On September 9, 2018 Swedes hit the polls to elect their next government. But almost three months later Swedish lawmakers have not managed to agree on a coalition after the election results ended without majority for any of the traditional coalitions. Mainstream parties from the left- and centre-right blocs have also seemed at a loss over how to handle a political landscape disrupted by the rise of far-right Sweden Democrats (SD).

This year’s election is one of the most complicated in Sweden’s history, after Social Democrats leader and prime minister Stefan Löfven’s centre-left alliance won 144 seats in September’s election, only one more than the centre-right opposition.

Anti-immigration party Sweden Democrats won 17.5 percent of the votes, more than doubling their seats in parliament.

This makes the right-wingers the third largest party in Sweden with 62 out of in total 349 seats in the Swedish parliament.

One of the biggest issues Swedish lawmakers are facing now is that none of the mainstream parties wish to join forces with the hard-right SD party, who have their roots in a neo-Nazi movement from the 1980s.

And neither “seat warmer” prime minister Stefan Löfven (Social Democrats) or Moderate party leader Ulf Kristersson have succeeded in obtaining majority for a new government.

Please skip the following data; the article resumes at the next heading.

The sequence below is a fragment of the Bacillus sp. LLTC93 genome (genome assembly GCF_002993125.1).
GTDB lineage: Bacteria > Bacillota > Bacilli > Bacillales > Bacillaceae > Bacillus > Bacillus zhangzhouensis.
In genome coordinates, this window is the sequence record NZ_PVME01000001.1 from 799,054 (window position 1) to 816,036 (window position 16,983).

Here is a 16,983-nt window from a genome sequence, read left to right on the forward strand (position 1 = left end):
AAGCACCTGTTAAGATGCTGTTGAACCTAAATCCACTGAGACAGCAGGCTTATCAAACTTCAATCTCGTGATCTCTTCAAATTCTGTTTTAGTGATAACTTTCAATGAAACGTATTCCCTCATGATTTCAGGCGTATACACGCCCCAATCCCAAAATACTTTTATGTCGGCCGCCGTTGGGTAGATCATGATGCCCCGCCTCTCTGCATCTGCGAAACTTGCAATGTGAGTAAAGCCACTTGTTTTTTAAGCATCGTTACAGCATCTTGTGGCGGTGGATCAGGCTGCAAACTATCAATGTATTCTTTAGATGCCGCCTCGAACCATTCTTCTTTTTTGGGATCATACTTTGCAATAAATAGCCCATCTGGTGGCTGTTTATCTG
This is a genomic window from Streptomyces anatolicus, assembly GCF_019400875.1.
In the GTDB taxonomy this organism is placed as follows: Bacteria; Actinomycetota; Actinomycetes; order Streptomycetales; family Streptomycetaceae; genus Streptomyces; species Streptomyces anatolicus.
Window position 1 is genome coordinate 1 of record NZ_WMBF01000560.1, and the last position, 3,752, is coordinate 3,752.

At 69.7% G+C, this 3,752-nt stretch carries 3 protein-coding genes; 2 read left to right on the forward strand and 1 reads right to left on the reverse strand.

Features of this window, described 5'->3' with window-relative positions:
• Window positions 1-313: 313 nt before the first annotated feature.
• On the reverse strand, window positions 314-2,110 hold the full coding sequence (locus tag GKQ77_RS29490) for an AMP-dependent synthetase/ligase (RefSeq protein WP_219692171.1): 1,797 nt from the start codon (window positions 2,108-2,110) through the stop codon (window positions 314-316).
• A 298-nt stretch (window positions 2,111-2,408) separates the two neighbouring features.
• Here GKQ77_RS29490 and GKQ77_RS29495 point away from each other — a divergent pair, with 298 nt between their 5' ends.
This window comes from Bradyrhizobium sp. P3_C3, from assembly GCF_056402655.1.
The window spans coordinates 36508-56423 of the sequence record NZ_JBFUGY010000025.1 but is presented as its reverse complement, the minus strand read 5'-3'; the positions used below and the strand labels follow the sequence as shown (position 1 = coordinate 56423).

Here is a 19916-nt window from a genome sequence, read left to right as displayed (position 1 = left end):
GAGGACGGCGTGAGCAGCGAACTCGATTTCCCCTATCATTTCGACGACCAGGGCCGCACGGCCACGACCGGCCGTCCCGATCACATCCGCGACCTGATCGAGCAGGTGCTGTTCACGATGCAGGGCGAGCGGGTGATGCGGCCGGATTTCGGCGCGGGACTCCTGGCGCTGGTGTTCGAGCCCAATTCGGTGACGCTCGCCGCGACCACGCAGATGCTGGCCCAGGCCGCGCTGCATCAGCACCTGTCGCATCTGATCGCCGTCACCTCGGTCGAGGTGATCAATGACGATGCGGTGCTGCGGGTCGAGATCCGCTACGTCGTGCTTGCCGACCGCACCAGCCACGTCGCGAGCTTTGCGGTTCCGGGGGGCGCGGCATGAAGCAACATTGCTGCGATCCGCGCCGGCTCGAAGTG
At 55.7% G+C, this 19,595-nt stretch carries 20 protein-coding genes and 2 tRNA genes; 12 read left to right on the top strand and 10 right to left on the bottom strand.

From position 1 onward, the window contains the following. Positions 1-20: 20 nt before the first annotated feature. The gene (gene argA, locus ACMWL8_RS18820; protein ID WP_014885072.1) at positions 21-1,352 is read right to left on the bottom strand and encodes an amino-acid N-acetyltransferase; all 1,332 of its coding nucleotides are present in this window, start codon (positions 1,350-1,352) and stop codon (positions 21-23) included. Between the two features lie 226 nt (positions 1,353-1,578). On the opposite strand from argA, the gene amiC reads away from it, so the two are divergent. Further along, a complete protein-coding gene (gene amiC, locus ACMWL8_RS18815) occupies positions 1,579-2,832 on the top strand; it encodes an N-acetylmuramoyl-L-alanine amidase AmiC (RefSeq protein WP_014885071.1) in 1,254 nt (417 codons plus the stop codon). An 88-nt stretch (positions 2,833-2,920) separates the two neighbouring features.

This means a new election may soon be on the agenda.

But first, the Parliamentary Speaker, Andreas Norlen has given Mr Löfven more time to find a solution.

The deadline for the current prime minister to find a solution has been set to Friday, December 7.

Mr Löfven said of the date: ”It is a well-balanced date that the speaker made and it is good that we have pressure on us.”

After the election Mr Löfven was removed after he lost a vote of confidence in the Swedish parliament, but has remained the functioning head of state until Sweden agrees on a permanent solution.

But lawmakers have also rejected opposition Alliance leader Ulf Kristersson as Sweden’s next prime minister.

And leader of the Centre party, Annie Lööf, whose party is normally part of the Alliance, has now offered to support Mr Löfven if he agrees to cut taxes and free up business regulations.

The Swedish parliament will then vote for a second time on Löfven as prime minister, a vote that most likely will take place next week.

If there are four unsuccessful attempts to form a government, it will trigger a fresh election – something which has never happened before in the history of Swedish politics.

But a poll published Tuesday, December 5 show Swedes would deliver another hung parliament if an election were held today.

The poll, conducted by the Statistics Office on 4,721 voters between October 29 and November 27, is heaping pressure even further on the mainstream parties to break the deadlock that has left the country without a government since September’s vote.